Jerry West knows the look of a championship team when he sees one, and the current Los Angeles Lakers don't fit the bill, in West's eyes.
"Their team is not dead, but they're not one of the four best teams in the league, I don't think, anymore," the former Lakers executive told "The Herd with Colin Cowherd" on ESPN Radio Thursday. "They're very, very good. The people of Los Angeles have been fortunate in seeing so many good teams and so many championship-caliber teams, but to point the blame and blame this and blame that, give Oklahoma City credit."
West, who recently finished his first season working as an executive board member and consultant for the Golden State Warriors, believes that the Warriors, Lakers and the rest of the Western Conference will be looking up in the standings at the Thunder for a good while.
"The Lakers, to me, are behind them, and the other teams are trying to catch up," West said, just days after the Thunder ousted the Lakers 4-1 in the conference semifinals.
The Hall of Famer, who went on to experience perhaps even more success as an executive with the Lakers than he did as a player, said the team is in a tough spot because of the makeup of its roster and the guaranteed contracts on the books that are already eating up the bulk of its salary cap figure.
"The Lakers have been historically good in going out in the offseason and getting pieces to be able to help them," West said. "It's going to be so much more difficult for them because of the high-salaried players they have that are getting older. Would someone want to make a trade with them for a player that's making $18 (million) or $19 million? Who knows that?
"But I know (Lakers general manager) Mitch Kupchak very well and (Lakers owner) Jerry Buss very well and they'll try to do anything to have a championship-caliber team."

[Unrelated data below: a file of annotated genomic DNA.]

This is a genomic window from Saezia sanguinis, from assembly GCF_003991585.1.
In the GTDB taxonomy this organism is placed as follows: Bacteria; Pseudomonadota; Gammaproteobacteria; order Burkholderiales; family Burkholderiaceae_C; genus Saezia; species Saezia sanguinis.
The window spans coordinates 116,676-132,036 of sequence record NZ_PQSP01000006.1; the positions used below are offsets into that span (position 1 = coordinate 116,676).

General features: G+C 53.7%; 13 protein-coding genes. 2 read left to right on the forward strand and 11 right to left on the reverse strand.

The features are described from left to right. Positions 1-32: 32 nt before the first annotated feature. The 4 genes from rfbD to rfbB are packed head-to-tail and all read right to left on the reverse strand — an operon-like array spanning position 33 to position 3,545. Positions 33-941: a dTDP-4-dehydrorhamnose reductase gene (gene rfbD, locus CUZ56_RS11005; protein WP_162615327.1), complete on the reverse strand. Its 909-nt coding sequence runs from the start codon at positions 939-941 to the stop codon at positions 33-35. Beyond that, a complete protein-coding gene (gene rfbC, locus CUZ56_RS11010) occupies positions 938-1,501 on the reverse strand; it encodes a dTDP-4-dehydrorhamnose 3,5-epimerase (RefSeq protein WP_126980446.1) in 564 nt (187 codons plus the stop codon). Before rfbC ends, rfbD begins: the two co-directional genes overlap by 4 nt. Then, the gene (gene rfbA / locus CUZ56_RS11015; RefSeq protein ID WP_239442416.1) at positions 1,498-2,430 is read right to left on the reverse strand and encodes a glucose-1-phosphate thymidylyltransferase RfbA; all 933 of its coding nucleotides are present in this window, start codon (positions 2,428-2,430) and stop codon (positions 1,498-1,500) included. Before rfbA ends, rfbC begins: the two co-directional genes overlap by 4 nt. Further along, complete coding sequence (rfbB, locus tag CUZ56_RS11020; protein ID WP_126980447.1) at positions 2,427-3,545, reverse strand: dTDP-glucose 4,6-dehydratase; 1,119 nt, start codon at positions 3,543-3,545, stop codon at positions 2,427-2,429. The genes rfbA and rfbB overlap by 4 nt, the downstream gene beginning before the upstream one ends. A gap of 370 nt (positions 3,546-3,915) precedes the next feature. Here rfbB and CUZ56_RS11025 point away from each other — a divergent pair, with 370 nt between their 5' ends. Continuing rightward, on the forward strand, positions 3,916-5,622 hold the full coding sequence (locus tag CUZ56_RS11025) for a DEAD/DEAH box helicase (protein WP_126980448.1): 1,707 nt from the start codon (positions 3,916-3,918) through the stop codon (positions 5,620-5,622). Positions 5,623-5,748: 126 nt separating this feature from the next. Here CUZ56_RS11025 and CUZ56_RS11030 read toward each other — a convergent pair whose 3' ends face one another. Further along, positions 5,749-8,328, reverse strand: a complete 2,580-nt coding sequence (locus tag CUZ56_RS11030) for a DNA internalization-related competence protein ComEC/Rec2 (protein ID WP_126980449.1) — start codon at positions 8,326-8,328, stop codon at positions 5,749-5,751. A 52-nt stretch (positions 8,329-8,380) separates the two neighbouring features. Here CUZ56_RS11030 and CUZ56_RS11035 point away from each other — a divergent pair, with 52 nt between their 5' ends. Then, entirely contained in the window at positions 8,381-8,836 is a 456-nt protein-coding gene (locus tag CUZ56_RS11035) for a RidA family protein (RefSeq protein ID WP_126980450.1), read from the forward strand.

West's mention of the player making $19 million a year was a thinly veiled reference to forward Pau Gasol, who is owed approximately $38.3 million the next two seasons. Gasol struggled in the playoffs, averaging just 12.5 points and 9.5 rebounds on 43.4 percent shooting, a significant drop from his 17.4 points and 10.4 rebounds on 50.1 percent shooting averages in the regular season.
However, West did not place the blame for the Lakers' failures on Gasol. Instead, he pointed to the challenges that came from the very beginning of the lockout-shortened season.
"They have a very good team, but the thing I think ... when I watched them was this season to me was not really a basketball season," West said on the radio show. "To say it wasn't a traditional training camp, people don't understand how important that is. The other thing is, when I look at their team is they got a very good starting lineup but the inconsistency of the bench play is really what hurt them most.
"I think at times, you bring in a new coach, Phil (Jackson) had been there so long and a number of the players were so used to playing in that system that there are adjustments to be made. If you don't have time to prepare in training camp, it's certainly not a good thing."